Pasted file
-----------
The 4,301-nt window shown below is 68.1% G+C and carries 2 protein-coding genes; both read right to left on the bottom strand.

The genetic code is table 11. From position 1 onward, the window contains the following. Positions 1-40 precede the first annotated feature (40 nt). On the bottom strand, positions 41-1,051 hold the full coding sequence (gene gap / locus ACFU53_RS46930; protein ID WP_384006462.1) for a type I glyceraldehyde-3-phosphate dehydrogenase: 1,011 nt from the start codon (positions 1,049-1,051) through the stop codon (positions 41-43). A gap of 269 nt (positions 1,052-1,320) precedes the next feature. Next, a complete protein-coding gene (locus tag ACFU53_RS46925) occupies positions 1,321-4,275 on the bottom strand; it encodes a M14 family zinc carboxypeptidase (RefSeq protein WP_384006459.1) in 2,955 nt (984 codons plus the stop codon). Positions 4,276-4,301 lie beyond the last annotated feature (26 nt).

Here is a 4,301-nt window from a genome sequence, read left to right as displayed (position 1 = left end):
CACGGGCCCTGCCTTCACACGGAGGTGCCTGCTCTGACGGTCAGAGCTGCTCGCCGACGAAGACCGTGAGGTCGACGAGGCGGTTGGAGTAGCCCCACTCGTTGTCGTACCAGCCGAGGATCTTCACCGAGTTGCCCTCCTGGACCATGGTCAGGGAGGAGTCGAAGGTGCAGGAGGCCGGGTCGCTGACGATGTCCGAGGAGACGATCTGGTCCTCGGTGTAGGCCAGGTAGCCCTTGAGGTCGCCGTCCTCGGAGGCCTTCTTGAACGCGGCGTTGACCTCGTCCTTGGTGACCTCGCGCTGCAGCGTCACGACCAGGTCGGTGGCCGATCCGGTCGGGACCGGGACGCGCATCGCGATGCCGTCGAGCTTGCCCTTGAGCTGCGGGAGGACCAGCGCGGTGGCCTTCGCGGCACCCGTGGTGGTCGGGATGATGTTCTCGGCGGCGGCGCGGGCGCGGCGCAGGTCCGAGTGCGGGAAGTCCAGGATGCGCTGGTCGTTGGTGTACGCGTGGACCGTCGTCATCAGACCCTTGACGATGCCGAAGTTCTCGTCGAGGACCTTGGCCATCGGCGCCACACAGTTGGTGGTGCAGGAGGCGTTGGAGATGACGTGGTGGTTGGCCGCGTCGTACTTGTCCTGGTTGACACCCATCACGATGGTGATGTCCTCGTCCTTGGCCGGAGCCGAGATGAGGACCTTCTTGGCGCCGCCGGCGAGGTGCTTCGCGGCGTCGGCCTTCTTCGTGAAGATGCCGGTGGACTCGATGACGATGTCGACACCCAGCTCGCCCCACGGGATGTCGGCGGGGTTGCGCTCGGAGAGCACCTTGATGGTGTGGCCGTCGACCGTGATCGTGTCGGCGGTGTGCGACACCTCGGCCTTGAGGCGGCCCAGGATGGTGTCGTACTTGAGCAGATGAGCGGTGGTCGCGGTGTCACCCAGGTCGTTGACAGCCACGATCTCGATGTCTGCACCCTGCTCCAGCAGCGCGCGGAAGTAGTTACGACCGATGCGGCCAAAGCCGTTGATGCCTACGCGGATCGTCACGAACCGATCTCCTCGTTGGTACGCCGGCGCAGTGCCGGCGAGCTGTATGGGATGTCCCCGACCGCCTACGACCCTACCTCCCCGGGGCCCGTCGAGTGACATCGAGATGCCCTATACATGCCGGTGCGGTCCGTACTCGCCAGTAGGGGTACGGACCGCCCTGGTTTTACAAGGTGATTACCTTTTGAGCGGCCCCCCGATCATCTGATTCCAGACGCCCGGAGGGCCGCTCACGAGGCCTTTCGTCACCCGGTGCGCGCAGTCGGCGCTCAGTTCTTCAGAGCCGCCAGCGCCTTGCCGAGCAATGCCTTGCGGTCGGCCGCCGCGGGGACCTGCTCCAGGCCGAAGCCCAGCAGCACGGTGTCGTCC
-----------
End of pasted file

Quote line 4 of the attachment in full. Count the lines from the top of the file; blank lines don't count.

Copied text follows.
CACGGGCCCTGCCTTCACACGGAGGTGCCTGCTCTGACGGTCAGAGCTGCTCGCCGACGAAGACCGTGAGGTCGACGAGGCGGTTGGAGTAGCCCCACTCGTTGTCGTACCAGCCGAGGATCTTCACCGAGTTGCCCTCCTGGACCATGGTCAGGGAGGAGTCGAAGGTGCAGGAGGCCGGGTCGCTGACGATGTCCGAGGAGACGATCTGGTCCTCGGTGTAGGCCAGGTAGCCCTTGAGGTCGCCGTCCTCGGAGGCCTTCTTGAACGCGGCGTTGACCTCGTCCTTGGTGACCTCGCGCTGCAGCGTCACGACCAGGTCGGTGGCCGATCCGGTCGGGACCGGGACGCGCATCGCGATGCCGTCGAGCTTGCCCTTGAGCTGCGGGAGGACCAGCGCGGTGGCCTTCGCGGCACCCGTGGTGGTCGGGATGATGTTCTCGGCGGCGGCGCGGGCGCGGCGCAGGTCCGAGTGCGGGAAGTCCAGGATGCGCTGGTCGTTGGTGTACGCGTGGACCGTCGTCATCAGACCCTTGACGATGCCGAAGTTCTCGTCGAGGACCTTGGCCATCGGCGCCACACAGTTGGTGGTGCAGGAGGCGTTGGAGATGACGTGGTGGTTGGCCGCGTCGTACTTGTCCTGGTTGACACCCATCACGATGGTGATGTCCTCGTCCTTGGCCGGAGCCGAGATGAGGACCTTCTTGGCGCCGCCGGCGAGGTGCTTCGCGGCGTCGGCCTTCTTCGTGAAGATGCCGGTGGACTCGATGACGATGTCGACACCCAGCTCGCCCCACGGGATGTCGGCGGGGTTGCGCTCGGAGAGCACCTTGATGGTGTGGCCGTCGACCGTGATCGTGTCGGCGGTGTGCGACACCTCGGCCTTGAGGCGGCCCAGGATGGTGTCGTACTTGAGCAGATGAGCGGTGGTCGCGGTGTCACCCAGGTCGTTGACAGCCACGATCTCGATGTCTGCACCCTGCTCCAGCAGCGCGCGGAAGTAGTTACGACCGATGCGGCCAAAGCCGTTGATGCCTACGCGGATCGTCACGAACCGATCTCCTCGTTGGTACGCCGGCGCAGTGCCGGCGAGCTGTATGGGATGTCCCCGACCGCCTACGACCCTACCTCCCCGGGGCCCGTCGAGTGACATCGAGATGCCCTATACATGCCGGTGCGGTCCGTACTCGCCAGTAGGGGTACGGACCGCCCTGGTTTTACAAGGTGATTACCTTTTGAGCGGCCCCCCGATCATCTGATTCCAGACGCCCGGAGGGCCGCTCACGAGGCCTTTCGTCACCCGGTGCGCGCAGTCGGCGCTCAGTTCTTCAGAGCCGCCAGCGCCTTGCCGAGCAATGCCTTGCGGTCGGCCGCCGCGGGGACCTGCTCCAGGCCGAAGCCCAGCAGCACGGTGTCGTCC